Our digital media environment was shaped by the constitutive choices made in relationship to earlier communication systems but also by the changing of our traditional value system away from a citizen orientated perspective to one based in economics. Although the basic design of digital communications are reflective of the constitutive choices made for systems of communication as far back as the U.S. Postal System, the change in values away from citizen access has had a profound effect on how the system operates, the values it serves and the ways information is distributed.
The design of a system is reflective of its values, and with these changes, the dynamics, operation and design of our communication system have shifted substantially. Although policy researchers and other academics frequently discuss these changes as separate issues, the reality of modern issues of privacy and the ethics of mass data collection can be increasingly tied to the issues of surrounding digital copyright, access to information and net neutrality.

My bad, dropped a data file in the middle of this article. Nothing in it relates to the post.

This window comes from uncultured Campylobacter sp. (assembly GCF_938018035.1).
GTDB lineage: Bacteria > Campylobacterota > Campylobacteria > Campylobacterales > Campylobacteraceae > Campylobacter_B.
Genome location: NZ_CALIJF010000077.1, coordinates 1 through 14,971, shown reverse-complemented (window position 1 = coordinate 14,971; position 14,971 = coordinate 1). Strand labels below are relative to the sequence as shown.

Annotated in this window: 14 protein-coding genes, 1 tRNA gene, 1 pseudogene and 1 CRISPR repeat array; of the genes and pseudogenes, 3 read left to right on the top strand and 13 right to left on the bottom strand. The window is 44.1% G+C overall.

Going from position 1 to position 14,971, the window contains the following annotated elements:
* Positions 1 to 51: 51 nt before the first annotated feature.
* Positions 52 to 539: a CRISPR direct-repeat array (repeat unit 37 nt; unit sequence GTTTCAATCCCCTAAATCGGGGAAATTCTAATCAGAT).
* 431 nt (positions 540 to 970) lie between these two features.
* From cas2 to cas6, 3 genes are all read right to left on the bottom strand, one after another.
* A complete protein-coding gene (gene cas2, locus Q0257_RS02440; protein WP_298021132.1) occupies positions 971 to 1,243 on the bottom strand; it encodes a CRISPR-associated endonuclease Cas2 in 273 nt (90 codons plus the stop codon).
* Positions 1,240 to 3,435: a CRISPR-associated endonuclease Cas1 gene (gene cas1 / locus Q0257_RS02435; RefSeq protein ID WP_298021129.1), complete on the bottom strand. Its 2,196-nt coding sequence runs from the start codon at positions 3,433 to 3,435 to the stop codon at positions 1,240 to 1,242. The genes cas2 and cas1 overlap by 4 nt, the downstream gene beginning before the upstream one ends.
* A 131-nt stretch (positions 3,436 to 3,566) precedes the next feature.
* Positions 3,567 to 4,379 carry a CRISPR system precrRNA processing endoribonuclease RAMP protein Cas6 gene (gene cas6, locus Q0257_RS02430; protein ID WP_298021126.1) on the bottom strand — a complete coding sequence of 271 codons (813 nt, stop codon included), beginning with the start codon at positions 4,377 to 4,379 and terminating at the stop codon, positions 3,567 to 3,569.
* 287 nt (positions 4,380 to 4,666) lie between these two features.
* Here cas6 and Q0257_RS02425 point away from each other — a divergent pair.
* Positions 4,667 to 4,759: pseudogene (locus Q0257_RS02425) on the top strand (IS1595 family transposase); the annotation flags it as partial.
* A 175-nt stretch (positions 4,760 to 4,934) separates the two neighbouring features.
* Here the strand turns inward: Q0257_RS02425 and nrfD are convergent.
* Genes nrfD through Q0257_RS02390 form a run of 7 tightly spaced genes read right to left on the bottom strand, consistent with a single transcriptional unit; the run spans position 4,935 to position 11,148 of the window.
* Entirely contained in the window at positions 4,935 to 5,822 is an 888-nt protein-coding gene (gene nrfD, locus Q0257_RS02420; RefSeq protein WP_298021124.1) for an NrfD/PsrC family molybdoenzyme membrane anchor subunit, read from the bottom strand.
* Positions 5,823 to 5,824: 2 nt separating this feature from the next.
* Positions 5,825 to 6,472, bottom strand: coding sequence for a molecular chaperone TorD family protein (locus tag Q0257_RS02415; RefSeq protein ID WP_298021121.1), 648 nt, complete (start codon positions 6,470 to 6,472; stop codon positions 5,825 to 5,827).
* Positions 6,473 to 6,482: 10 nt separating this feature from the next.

This project proposes that at the center of all of these issues, standing at the ethical crossroads between the choices we make in relationship to access to information, copyright and privacy in the digital age, is a significant series of intellectual property cases involving the illegal downloading of pornography. More than any other example, the nature of these cases illustrates the intersection between these essential values in the digital age. In terms of privacy, violators have been identified using an invasive tracking mechanism. In terms of net neutrality, internet service providers are using these cases as justification for throttling or content blocking. In terms of copyright, the constitutional premise of copyright to stimulate and enhance has been replaced by a desire to use existing copyright law as a way to coerce financial settlements by threatening to expose serial downloaders. These collective changes are setting a dangerous precedent that undermines our system of communication and the role it plays in a democratic society. Pornography has replaced political speech as non-governmental entities control our access to information.